The post-election events in Kenya in early 2008 have demonstrated the power and imagination of civil society when it is mobilised and well led. However, for all their achievements, many in today’s community of peacebuilders remain deeply unclear about what they are aiming to do. Few practitioners or thinkers seem to be willing to look at peacebuilding in the wider context, and to address some of the apparent contradictions. Peacebuilding, as an activity of civil society, is in danger of missing the opportunity and becoming irrelevant to real change, both local and global. It is no surprise that a recent seminar of peace workers in the Balkans was entitled: « Are we just nice people wasting our time?"
Many INGOs, including those working on development and humanitarian assistance, demonstrate confusion about their role in relation to peace, which infects their policymaking and often leads them to settle for an ineffective, minimalist approach. If they could resolve this uncertainty their work would, we believe, have a much greater and more lasting impact. So while this paper may bring some unsettling questions, we hope that it also has the potential to make their lives easier by providing a stimulus for this process and some signposts along the way.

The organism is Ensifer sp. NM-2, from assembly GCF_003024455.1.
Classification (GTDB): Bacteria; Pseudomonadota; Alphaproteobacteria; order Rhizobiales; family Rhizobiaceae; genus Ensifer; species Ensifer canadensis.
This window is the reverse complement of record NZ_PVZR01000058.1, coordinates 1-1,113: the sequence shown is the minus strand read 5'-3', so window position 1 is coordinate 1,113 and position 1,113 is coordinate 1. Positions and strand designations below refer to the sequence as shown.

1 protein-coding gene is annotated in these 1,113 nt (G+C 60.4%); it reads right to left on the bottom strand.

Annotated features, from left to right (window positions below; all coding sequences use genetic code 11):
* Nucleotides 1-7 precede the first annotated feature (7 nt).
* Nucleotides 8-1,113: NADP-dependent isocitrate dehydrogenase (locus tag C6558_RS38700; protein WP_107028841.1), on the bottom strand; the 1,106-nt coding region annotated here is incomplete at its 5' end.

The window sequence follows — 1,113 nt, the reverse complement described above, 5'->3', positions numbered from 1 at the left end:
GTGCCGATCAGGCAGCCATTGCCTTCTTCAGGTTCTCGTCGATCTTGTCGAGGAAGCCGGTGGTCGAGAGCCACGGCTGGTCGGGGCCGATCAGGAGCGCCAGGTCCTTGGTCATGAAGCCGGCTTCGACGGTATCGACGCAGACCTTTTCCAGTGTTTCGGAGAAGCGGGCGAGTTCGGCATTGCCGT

In the paper we trace how many activists in the peacebuilding field no longer own the vision which inspired the first pioneers of this field, and have settled for what we are calling a ‘technical’ approach to dealing with conflict, in contrast to the ‘transformative’ approach which characterised the field at its inception. While the technical approach may provide practical solutions to immediate problems, and incidentally enable the growth of many international and local organisations to deliver them, it does not address the underlying social system and Just Wasting Our Time? An Open Letter to Peacebuilders dynamics. In many cases peacebuilding as currently practised serves to reinforce the way the world works, which can be characterised (forgive the jargon, and the oversimplification) by two phrases: geopolitical hegemony and globalised business – at the expense of the planet and the wellbeing of most of its inhabitants, including humans. Many peace workers are thus unintentionally living a lie, colluding in a world order which is inherently unjust, unsustainable and destructive. Have they – we – lost the sense of whose peace needs to be built?